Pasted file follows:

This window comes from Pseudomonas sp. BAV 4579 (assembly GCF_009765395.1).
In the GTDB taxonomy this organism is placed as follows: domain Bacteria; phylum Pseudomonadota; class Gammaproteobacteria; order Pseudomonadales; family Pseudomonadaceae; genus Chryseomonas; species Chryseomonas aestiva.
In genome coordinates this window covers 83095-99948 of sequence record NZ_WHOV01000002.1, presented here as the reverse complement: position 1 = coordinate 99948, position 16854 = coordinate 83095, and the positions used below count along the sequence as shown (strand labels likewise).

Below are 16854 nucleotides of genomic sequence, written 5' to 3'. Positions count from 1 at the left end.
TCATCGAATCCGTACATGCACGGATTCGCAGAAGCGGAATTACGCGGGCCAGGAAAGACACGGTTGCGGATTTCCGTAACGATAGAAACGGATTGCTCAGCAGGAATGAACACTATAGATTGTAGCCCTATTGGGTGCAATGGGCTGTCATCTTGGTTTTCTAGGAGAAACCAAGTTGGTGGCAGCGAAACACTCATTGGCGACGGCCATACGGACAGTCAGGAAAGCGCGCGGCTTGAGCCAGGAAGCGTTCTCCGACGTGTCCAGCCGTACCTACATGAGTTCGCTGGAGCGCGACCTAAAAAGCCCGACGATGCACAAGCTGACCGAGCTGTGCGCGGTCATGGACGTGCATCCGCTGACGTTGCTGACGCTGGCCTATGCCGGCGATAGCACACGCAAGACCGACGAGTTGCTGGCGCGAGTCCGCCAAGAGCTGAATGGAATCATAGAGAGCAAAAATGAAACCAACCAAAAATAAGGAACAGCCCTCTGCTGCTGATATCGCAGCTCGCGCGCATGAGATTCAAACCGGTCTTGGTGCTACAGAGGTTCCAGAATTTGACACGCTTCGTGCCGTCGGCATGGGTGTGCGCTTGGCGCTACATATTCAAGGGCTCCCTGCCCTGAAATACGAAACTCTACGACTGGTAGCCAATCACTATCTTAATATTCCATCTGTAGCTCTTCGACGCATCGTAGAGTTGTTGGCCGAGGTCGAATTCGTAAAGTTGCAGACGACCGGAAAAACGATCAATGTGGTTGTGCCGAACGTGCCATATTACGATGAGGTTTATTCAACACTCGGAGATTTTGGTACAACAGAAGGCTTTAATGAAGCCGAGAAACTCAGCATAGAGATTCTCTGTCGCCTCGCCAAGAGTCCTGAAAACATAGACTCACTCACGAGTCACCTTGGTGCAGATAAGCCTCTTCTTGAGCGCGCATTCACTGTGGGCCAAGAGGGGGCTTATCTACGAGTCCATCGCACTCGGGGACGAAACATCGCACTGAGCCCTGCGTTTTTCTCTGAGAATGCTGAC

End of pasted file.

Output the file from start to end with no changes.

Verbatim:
This window comes from Pseudomonas sp. BAV 4579 (assembly GCF_009765395.1).
In the GTDB taxonomy this organism is placed as follows: domain Bacteria; phylum Pseudomonadota; class Gammaproteobacteria; order Pseudomonadales; family Pseudomonadaceae; genus Chryseomonas; species Chryseomonas aestiva.
In genome coordinates this window covers 83095-99948 of sequence record NZ_WHOV01000002.1, presented here as the reverse complement: position 1 = coordinate 99948, position 16854 = coordinate 83095, and the positions used below count along the sequence as shown (strand labels likewise).

Below are 16854 nucleotides of genomic sequence, written 5' to 3'. Positions count from 1 at the left end.
TCATCGAATCCGTACATGCACGGATTCGCAGAAGCGGAATTACGCGGGCCAGGAAAGACACGGTTGCGGATTTCCGTAACGATAGAAACGGATTGCTCAGCAGGAATGAACACTATAGATTGTAGCCCTATTGGGTGCAATGGGCTGTCATCTTGGTTTTCTAGGAGAAACCAAGTTGGTGGCAGCGAAACACTCATTGGCGACGGCCATACGGACAGTCAGGAAAGCGCGCGGCTTGAGCCAGGAAGCGTTCTCCGACGTGTCCAGCCGTACCTACATGAGTTCGCTGGAGCGCGACCTAAAAAGCCCGACGATGCACAAGCTGACCGAGCTGTGCGCGGTCATGGACGTGCATCCGCTGACGTTGCTGACGCTGGCCTATGCCGGCGATAGCACACGCAAGACCGACGAGTTGCTGGCGCGAGTCCGCCAAGAGCTGAATGGAATCATAGAGAGCAAAAATGAAACCAACCAAAAATAAGGAACAGCCCTCTGCTGCTGATATCGCAGCTCGCGCGCATGAGATTCAAACCGGTCTTGGTGCTACAGAGGTTCCAGAATTTGACACGCTTCGTGCCGTCGGCATGGGTGTGCGCTTGGCGCTACATATTCAAGGGCTCCCTGCCCTGAAATACGAAACTCTACGACTGGTAGCCAATCACTATCTTAATATTCCATCTGTAGCTCTTCGACGCATCGTAGAGTTGTTGGCCGAGGTCGAATTCGTAAAGTTGCAGACGACCGGAAAAACGATCAATGTGGTTGTGCCGAACGTGCCATATTACGATGAGGTTTATTCAACACTCGGAGATTTTGGTACAACAGAAGGCTTTAATGAAGCCGAGAAACTCAGCATAGAGATTCTCTGTCGCCTCGCCAAGAGTCCTGAAAACATAGACTCACTCACGAGTCACCTTGGTGCAGATAAGCCTCTTCTTGAGCGCGCATTCACTGTGGGCCAAGAGGGGGCTTATCTACGAGTCCATCGCACTCGGGGACGAAACATCGCACTGAGCCCTGCGTTTTTCTCTGAGAATGCTGAC